Description

An assistive device is a technology that is adapted and specially designed to support, maintain or replace a part of the body or a deficient function. It helps a person correct or compensate for his or her physical or intellectual disability or autism spectrum disorder (ASD).

Presentation and Objectives

Assistive devices maximize individual autonomy, ensure individual safety, keep individuals in their home and facilitate social, educational and professional integration.

Eligibility

Assistive devices programs are reserved for residents of Québec with a physical or intellectual disability or an ASD. These programs allow them to obtain specialized assistive devices selected following an overall assessment of needs. Specific criteria may apply to each of the programs.

Persons with a temporary handicap are not eligible for assistive devices programs.

Assistance covered

Assistive devices are lent and provided by institutions in the health and social services network.

The devices covered by the different assistive devices programs are those essential to the person’s lifestyle. They are selected according to pre-established allocation rules. Assistive devices for leisure and sports activities are not covered by the various assistive devices departmental programs, with the exception of adapted tricyles and adapted bicycles.

As a guide covered by these programs, here is a list of assistive devices (this list is subject to change without notice).

Visual impairmentExamples of Assistive devices

Reading and writing aids

  • Braille display
  • Customized calculator
  • Braille embosser
  • Digital player and recorder
  • Specialty lenses
  • Screen reader
  • Magnifying glass
  • Braille typewriter
  • Braille ruler
  • Big-screen monitor
  • Video magnifier
  • Inclined surface to facilitate writing
  • Adapted geometry set

Guidance and mobility aids

  • White cane
  • Electronic obstacle detector

Daily activities and domestic chores aids

  • Adapted plates
  • Adapted knives
  • Liquid level indicator
  • Cheque guide
  • Adapted watch
  • Talking kitchen scale
  • Adapted measuring tape
  • Adapted pedometer (records number of steps)
  • Adapted wallet
  • Adapted alarm clock  
  • Adapted thermometer

Health aids

  • Talking glucometer (monitors blood sugar levels)
  • Talking bathroom scale
  • Syringe holder
Hearing impairmentExamples of Assistive devices

Hearing aid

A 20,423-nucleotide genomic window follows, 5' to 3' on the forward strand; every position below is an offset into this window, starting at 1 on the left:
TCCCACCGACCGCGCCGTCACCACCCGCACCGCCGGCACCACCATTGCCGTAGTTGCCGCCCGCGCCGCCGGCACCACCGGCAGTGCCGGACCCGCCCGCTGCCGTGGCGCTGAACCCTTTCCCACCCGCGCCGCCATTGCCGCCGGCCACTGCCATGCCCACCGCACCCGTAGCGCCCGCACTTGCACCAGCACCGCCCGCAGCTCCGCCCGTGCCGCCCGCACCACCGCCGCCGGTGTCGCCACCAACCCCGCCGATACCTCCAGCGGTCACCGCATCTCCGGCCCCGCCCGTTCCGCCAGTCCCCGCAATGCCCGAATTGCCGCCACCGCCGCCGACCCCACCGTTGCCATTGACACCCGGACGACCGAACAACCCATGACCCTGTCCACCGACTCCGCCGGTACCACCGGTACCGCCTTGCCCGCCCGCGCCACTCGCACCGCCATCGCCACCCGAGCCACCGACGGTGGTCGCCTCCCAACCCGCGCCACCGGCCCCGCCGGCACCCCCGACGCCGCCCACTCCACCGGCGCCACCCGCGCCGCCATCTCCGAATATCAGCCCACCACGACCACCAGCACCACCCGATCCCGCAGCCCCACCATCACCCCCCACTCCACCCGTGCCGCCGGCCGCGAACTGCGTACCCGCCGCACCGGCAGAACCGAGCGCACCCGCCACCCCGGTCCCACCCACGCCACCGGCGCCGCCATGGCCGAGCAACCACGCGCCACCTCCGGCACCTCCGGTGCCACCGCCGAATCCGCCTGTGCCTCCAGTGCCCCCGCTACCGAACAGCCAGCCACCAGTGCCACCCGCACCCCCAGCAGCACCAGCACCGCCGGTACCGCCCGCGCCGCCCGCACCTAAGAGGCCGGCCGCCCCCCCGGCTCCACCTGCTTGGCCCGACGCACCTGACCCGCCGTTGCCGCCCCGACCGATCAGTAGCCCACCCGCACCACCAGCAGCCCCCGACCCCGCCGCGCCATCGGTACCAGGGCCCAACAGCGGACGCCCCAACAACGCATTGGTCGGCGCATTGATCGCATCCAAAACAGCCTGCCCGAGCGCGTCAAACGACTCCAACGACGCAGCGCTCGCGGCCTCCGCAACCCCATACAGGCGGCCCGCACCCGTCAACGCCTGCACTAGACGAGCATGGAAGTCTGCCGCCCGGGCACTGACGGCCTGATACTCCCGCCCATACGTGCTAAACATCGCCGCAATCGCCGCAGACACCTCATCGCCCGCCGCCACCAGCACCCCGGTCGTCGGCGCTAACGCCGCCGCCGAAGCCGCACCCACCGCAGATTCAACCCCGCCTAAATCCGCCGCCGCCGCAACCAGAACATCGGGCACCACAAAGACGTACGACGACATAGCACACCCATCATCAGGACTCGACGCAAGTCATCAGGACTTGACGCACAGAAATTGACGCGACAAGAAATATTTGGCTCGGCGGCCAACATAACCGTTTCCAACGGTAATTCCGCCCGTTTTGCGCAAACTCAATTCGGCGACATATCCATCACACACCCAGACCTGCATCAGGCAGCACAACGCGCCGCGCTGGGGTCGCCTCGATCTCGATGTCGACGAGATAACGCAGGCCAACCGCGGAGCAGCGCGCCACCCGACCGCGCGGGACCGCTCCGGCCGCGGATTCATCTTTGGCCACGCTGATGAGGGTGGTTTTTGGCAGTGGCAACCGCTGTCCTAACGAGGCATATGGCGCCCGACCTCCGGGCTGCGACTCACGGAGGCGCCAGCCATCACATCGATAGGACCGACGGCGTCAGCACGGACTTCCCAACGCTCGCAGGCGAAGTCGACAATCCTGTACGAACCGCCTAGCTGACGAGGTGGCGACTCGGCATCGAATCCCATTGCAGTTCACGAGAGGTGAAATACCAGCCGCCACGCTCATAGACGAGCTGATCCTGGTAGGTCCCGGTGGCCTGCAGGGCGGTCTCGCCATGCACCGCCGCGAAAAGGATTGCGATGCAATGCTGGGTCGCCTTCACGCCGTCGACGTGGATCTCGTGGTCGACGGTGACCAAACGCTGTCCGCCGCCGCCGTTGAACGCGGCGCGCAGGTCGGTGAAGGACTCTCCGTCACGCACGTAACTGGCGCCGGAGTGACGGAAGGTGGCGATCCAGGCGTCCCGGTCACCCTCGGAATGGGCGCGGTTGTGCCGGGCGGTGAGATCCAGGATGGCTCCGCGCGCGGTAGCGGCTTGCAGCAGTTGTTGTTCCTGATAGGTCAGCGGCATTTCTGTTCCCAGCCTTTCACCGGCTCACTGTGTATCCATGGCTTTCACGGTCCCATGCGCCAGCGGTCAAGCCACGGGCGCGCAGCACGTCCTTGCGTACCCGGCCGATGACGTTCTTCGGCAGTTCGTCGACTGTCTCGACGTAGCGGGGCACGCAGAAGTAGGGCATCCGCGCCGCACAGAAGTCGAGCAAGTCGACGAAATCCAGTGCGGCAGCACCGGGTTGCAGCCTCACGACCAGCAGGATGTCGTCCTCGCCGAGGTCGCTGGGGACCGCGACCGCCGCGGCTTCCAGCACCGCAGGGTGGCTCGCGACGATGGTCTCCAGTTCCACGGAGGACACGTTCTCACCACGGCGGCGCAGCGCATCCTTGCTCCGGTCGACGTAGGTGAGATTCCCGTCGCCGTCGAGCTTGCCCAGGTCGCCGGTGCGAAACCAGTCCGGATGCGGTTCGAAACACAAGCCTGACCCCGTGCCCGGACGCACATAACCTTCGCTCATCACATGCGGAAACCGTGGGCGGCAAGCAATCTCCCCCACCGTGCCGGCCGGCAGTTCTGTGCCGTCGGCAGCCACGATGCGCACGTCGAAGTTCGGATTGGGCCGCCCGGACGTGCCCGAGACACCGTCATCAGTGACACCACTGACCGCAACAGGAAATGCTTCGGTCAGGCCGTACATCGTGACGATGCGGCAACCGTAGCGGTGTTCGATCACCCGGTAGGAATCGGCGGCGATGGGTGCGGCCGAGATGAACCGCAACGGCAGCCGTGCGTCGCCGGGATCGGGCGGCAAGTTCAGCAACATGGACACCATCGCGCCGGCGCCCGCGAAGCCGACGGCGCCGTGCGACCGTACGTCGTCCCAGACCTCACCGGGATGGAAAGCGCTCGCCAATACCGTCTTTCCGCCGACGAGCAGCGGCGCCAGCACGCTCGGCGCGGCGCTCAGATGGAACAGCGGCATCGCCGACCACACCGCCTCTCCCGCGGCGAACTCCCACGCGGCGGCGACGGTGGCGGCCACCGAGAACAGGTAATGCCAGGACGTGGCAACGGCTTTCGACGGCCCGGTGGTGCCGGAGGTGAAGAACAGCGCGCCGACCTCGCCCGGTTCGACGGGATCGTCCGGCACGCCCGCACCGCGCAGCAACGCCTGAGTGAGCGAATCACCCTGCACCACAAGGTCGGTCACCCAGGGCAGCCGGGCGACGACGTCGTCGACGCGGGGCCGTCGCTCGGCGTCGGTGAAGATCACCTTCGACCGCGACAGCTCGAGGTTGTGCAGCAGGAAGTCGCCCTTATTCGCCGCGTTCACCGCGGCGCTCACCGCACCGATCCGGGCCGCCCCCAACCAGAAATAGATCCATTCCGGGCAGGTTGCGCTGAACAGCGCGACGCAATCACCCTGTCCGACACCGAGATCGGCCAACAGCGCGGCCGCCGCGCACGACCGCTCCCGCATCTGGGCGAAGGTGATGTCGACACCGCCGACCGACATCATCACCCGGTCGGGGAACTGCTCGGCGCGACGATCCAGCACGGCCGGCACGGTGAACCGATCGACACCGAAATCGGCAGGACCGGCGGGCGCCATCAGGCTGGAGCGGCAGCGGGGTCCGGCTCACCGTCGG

• Hearing aid

Increasing sound aids

  • Amplifier
  • TV subtitle decoder
  • Baby crying detector
  • Visual or vibro-tactile phone and doorbell ring detector
  • Adapted alarm clock
  • Wireless TV audio listening system
  • Adapted teletypewriter
  • Visual or vibro-tactile fire alarm detector
Mobility impairmentExamples of Assistive devices

Walking aids

  • Walker
  • Crutches or canes, in addition to the use of an orthosis or prosthesis of the lower limb
  • Walking frame
  • Quadripod cane (four-legged cane)
  • Moulded orthotic shoes and shoe fittings
  • Mobility assistance dog for pulling

Mobility aids

  • Reclining wheelchair
  • Manual and powered wheelchair (including posture supports)
  • Mobility assistance dog
  • Special-needs stroller
  • Four-wheeled electric scooter
  • Three-wheeled electric scooter

Childhood motor skills development aids

  • Customization of children’s bicycles or tricycles

Permanent orthosis and  prosthesis

  • Upper or lower limb orthosis
  • Upper or lower limb prosthesis

Controlling electronic and electric devices with a remote aids

  • Specialized remote control
  • Environmental control unit (interior lighting system, for example)

Using computers aids

  • Adapted keyboard
  • Adapted mouse
  • Keyboard cover skin
  • On-screen keyboard
  • Head-movement image-controlled computer mouse

Daily activities and domestic chores aids

  • Transfer devices such as a support bar, a transfer disc or board, a lift, a bed trapeze and a self-lifting recliner;
  • Bedroom devices such as protective bed rails, a siderail, an articulated bed and a specialized mattress;
  • Bathroom devices such as a bath seat and a commode chair;
  • Personal care devices such as a long-handled brush and a hairdryer stand;
  • Devices used in the kitchen such as adapted utensils, a server and a wheelchair table;